She has fallen victim to Dracula and becomes undead herself. She is one of two female characters, who is pursued by the vampire. Bram Stoker may have given the impression that Lucy was of that a ‘free’ and gossipy female. I do believe that from reading a few passages from Dracula that apply directly to Lucy, this portrayal could be false, and this is in reference to her once she has become undead. Lucy could be a victim, an innocent woman sabotaged by Dracula.
Their bodies are a focal point of why women should be wanted and desired. Throughout the story, the vampire sisters are able to captivate, not only readers but other characters within the story as well when it comes to the shape of their bodies. In the article, “Sins of the Flesh”: Anorexia, Eroticism and the Female Vampire in Bram Stoker's Dracula by: Emma Dominguez-Rue, readers learn—through descriptions and examples—about the ways in which the vampire female anatomy is appealing to many characters. When talking about the three vampire sisters Dominguez-Rue explains that, “Their voracious thirst for blood, which is both horrifying and fascinating to Harker, is visually represented by their monstrous female anatomy” (301). These women are not skinny, nor are they average, but plump and round.
Now that Lucy is a vampire, obviously her idea of social norms changes. She has transformed from a normal “house wife” into a creature which is not believed to exist. Now that her family and friends see her as a vampire, they will no longer treat her the same. Being a woman in the Victorian Era itself had many
In Dracula, Bram Stoker discusses the changing roles of women through its two main female character, Mina Harker and Lucy Westrenra. When it comes to sex, the New Woman is more frank and open, exactly the opposite of the Victorians. The New Woman feels free to initiate sexual relationships and to explore alternativesto marriage and motherhood. Lucy is thus regarded as a New Woman. In an early letter to Mina, Lucy laments, “Why can’t they let a girl marry three men, or as many as want her, and save all this trouble?
However, Lucy's desires: 'Come to me Arthur. [...] My arms are hungry for you.' (Dracula, p.188) are stopped, whereas her husband's: 'Arthur placed the point over the heart, [...] Then he struck with all his might [...] his un-trembling arm rose and fell, driving deeper and deeper' (Dracula, p.192) are allowed. By having Lucy killed, Stoker presents a positive depiction of femininity as his original audience sees that a 'voluptuous' woman or elaborate femininity of any kind, is not accepted and that if women have these desires then they must suppress them and return to being an 'Angel in the House'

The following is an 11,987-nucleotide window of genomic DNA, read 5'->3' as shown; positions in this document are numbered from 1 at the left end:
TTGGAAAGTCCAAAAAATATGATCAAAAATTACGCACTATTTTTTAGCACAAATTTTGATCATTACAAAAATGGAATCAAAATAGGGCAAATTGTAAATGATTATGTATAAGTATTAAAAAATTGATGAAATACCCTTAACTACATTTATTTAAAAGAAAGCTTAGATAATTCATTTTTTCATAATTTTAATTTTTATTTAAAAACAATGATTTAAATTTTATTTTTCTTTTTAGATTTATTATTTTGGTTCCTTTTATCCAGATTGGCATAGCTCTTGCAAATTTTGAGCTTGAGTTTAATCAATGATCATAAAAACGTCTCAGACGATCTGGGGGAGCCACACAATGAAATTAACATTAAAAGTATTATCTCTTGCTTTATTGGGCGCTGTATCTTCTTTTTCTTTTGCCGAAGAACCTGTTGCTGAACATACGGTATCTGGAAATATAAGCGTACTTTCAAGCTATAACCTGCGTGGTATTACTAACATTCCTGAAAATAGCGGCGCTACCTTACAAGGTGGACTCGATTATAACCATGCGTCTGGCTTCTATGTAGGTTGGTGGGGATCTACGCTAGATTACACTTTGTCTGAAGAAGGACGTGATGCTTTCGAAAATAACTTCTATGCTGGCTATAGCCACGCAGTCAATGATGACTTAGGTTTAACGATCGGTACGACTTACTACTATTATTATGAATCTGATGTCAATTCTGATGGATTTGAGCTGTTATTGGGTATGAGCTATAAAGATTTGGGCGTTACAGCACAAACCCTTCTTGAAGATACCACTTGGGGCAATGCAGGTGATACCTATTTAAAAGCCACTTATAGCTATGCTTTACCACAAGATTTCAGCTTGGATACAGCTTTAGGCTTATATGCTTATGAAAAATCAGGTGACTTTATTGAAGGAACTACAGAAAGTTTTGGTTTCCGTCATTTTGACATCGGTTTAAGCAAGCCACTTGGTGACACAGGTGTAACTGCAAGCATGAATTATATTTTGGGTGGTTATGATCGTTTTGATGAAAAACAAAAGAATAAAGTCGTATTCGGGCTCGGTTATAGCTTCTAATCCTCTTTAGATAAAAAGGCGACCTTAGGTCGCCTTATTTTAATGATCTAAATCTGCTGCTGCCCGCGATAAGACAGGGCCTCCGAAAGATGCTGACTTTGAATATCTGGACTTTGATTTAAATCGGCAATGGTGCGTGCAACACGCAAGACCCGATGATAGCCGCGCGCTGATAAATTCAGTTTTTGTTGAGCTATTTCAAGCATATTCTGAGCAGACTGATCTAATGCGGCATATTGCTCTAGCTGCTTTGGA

She is very flirtatious and loves male attention. Lucy demonstrates her love of male attention in the quote, “Why can’t they let a girl marry three men, or as many as want her, and save all this trouble” (Stoker Chapter 5). So that being said, she makes it fairly easy for Dracula to seduce her. She causes herself to be open to manipulation through her issue with sleepwalking. Due to Lucy’s sleepwalking, Dracula is able to easily seduce
Willow is only a vampire in two different episodes (“The Wish” and “Dӧppelgangland”), yet the transformation that she undertakes is startling. Drusilla was once a nun, but once turned, all of that religious devotion disappears. This essay will discuss how female vampires, specifically
In Bram Stoker’s Dracula, the bloodsucking aspect of vampirism both disgusts and attracts the characters. All instances of bloodsucking are eerily sexy, or have elements of seduction incorporated with feelings of immoral lust and sexual repression. One example of this is from Chapter 3 when Johnathan says “There was a deliberate voluptuousness which was both thrilling and repulsive, and as she arched her neck she actually licked her lips like an animal.” (3.32) The conventional gender roles are reversed in the quote with the female vampire as the active aggressor and Johnathan as the passive receiver of the kiss. There are even elements of animalism present, which further perpetuates the notion that vampirism is as unnatural as sex is. The
But, by casting a 26-year old physically attractive woman, Polanski is able to pervade Lady Macbeth and her machinations with an additional layer of seductiveness. This can be critical, because while the initial inspiration for Macbeth’s power-grab is certainly given by the witches, it is Lady Macbeth who insists her husband, for example as they talk about Duncan in Act 1 Scene 7 she says: “We fail? But screw your courage to the
Extermination and Assimilation Laura’s illness has gotten worse and then other people realize how her dreams are not only dreams. Her dreams or rather, her nightmares that people told her not to be afraid of, were actual part of the illness. The source of Laura’s illness is found when a doctor finds marks of vampire bites upon Laura which frightens them that such a creature exists. The doctor mentions how about a female vampire and then Carmilla’ true identity was revealed. As people later find out Carmilla’s true identity as Mircalla and as a vampire, they are disgusted and they revolt against her.